By Jalen Shelvin, Baton Rouge AmeriCorps member proudly serving on the AT&T team at Broadmoor High School.
For some, April 1st is a day of falsified lies and pranks that serves as an overall dosage of laughter for the day. For most in 2018, it also served as Easter Sunday or resurrection day. For me, it served as the beginning of National Poetry Month.
I began writing poetry at the age of 11 years old, at a time where I lacked direction but had plenty of stories to tell. My English teacher at the time, Amanda Shackelford, gave me an outlet that benefited me for the rest of my life. Through that outlet, I shared the stage with many great poets and spoken word artists and was also fortunate enough to meet Baton Rouge’s Mayor-President Sharon, Weston Broome. Poetry not only helped shaped my life, but it has given me a way of bridging a gap between me and the students I work with every single day. With poetry, they’re able to express their own suppressed emotions in a way that captivates everyone involved and see the fruits of their labor blossom.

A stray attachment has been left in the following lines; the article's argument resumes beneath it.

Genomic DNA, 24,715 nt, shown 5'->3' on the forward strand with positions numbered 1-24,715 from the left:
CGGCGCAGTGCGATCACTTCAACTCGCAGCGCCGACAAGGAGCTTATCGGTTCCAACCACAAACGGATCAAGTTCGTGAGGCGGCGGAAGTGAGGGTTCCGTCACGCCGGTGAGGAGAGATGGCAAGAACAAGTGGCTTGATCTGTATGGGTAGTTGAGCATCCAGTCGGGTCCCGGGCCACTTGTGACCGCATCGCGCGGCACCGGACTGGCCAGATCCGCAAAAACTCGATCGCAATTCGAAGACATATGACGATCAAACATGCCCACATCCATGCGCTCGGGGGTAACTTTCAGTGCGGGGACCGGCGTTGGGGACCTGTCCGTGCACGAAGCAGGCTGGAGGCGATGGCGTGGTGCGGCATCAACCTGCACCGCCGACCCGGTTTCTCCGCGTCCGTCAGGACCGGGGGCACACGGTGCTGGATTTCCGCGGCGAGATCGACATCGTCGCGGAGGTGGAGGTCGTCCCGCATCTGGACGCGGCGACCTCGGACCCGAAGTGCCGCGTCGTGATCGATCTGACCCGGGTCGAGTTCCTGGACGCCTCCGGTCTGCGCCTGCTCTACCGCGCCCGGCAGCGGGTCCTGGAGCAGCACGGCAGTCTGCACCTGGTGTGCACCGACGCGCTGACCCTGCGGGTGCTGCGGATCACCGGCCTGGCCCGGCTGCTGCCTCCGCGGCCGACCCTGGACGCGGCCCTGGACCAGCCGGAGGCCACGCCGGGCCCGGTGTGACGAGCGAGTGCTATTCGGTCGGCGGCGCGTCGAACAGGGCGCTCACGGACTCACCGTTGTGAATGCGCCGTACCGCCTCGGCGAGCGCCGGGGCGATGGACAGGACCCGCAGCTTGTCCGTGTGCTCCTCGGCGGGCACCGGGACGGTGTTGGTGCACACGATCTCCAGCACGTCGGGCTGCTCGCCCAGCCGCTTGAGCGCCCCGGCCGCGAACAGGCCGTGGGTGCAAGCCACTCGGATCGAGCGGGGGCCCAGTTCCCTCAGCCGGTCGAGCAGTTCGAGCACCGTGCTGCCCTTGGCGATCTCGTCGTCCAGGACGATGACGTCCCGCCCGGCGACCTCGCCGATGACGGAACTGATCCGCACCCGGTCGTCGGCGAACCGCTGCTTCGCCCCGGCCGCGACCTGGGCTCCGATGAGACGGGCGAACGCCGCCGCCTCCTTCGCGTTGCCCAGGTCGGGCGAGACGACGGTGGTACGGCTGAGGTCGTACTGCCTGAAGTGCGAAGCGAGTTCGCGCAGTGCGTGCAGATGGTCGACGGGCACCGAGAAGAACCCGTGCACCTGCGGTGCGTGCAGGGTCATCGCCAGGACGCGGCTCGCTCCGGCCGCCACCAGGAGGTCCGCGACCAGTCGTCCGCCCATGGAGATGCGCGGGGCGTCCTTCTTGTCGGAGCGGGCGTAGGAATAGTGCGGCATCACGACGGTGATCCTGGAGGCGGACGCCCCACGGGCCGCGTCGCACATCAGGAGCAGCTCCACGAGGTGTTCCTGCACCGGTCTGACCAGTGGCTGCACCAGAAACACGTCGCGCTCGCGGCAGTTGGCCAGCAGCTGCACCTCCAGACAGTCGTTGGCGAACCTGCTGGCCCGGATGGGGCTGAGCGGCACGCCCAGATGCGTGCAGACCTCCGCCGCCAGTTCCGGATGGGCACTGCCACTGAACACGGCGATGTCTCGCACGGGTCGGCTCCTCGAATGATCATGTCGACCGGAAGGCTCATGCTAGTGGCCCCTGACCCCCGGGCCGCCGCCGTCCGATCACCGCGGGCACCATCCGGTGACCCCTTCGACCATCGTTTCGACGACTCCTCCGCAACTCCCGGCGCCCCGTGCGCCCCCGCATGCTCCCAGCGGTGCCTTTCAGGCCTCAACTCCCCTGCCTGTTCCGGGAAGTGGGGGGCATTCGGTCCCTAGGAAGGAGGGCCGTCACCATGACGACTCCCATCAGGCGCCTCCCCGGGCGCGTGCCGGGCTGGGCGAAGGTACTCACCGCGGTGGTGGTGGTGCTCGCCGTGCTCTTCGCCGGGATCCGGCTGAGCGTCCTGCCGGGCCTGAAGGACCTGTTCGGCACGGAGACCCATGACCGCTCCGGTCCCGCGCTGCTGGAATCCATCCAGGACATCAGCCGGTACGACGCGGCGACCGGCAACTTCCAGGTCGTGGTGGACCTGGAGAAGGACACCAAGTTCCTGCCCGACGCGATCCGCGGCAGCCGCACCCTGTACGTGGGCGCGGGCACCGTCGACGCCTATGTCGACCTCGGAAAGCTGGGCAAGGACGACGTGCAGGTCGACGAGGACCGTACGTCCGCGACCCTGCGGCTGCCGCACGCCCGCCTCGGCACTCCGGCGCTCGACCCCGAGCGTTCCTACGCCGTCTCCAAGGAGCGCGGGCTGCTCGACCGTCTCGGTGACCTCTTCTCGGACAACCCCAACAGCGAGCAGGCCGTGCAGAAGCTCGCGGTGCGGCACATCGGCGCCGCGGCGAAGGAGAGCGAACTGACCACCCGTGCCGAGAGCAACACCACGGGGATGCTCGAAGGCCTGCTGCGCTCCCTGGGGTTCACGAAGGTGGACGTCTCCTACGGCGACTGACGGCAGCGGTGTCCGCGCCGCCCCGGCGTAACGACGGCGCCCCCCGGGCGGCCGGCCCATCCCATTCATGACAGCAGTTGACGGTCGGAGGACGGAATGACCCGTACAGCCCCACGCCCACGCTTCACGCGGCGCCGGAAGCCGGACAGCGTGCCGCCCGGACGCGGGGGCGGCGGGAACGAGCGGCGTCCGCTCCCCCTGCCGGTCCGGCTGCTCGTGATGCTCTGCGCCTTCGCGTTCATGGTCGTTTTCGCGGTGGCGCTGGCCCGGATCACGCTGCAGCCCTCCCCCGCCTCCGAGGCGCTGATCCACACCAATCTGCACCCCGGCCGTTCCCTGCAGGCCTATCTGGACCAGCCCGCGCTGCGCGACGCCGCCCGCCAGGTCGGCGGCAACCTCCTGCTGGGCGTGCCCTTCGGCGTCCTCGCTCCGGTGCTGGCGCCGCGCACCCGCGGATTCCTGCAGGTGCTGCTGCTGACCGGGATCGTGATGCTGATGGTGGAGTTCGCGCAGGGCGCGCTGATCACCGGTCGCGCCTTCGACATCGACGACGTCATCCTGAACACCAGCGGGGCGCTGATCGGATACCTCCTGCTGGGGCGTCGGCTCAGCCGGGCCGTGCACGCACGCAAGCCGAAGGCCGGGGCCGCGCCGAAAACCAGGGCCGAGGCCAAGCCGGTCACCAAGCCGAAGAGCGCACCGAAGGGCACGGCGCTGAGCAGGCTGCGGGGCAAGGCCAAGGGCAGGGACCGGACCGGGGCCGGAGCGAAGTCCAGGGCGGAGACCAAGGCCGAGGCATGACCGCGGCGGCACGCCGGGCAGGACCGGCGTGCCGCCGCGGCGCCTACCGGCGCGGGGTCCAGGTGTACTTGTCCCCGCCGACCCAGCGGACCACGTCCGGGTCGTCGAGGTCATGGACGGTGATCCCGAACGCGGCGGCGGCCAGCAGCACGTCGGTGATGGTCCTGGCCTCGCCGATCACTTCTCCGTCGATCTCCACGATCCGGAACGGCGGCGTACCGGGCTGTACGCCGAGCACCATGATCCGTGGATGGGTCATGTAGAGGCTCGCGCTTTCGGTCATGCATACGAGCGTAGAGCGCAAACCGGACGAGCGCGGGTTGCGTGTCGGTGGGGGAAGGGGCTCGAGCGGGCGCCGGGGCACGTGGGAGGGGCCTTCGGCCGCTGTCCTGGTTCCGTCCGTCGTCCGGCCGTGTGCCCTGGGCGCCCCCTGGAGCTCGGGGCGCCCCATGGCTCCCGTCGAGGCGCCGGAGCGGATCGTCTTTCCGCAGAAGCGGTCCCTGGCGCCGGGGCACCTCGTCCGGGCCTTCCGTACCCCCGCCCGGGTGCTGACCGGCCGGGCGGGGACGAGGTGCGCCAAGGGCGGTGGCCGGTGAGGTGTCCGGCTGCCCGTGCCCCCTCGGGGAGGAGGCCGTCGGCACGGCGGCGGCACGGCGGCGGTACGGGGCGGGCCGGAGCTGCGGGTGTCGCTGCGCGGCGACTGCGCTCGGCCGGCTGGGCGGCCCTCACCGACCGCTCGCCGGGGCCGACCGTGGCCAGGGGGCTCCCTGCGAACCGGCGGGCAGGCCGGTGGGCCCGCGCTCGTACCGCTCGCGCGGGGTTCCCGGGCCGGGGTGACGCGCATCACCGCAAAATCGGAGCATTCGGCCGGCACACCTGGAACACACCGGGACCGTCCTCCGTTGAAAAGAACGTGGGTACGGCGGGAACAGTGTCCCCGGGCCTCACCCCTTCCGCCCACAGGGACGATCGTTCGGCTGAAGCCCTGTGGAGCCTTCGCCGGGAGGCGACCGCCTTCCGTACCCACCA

For National Poetry Month, I have a week planned for my students that I believe they’ll enjoy. The first day of their week will be devoted to the study of past and present poets who were extraordinary in the field. Many people don’t know how involved the youth is in the shape of today’s spoken word. The first day will serve as an introduction to programs like Brave New Voices and CUPSI, which features artists close to their age. The next day will be a mini-workshop that I’ll lead, then I’ll give them a topic to write on. The following Friday will be when they share their poetry with the rest of the class. Ideally, everyone would participate but from personal experience, I know how delicate poetry can be so I’ll open that space to only those who feel comfortable enough to share.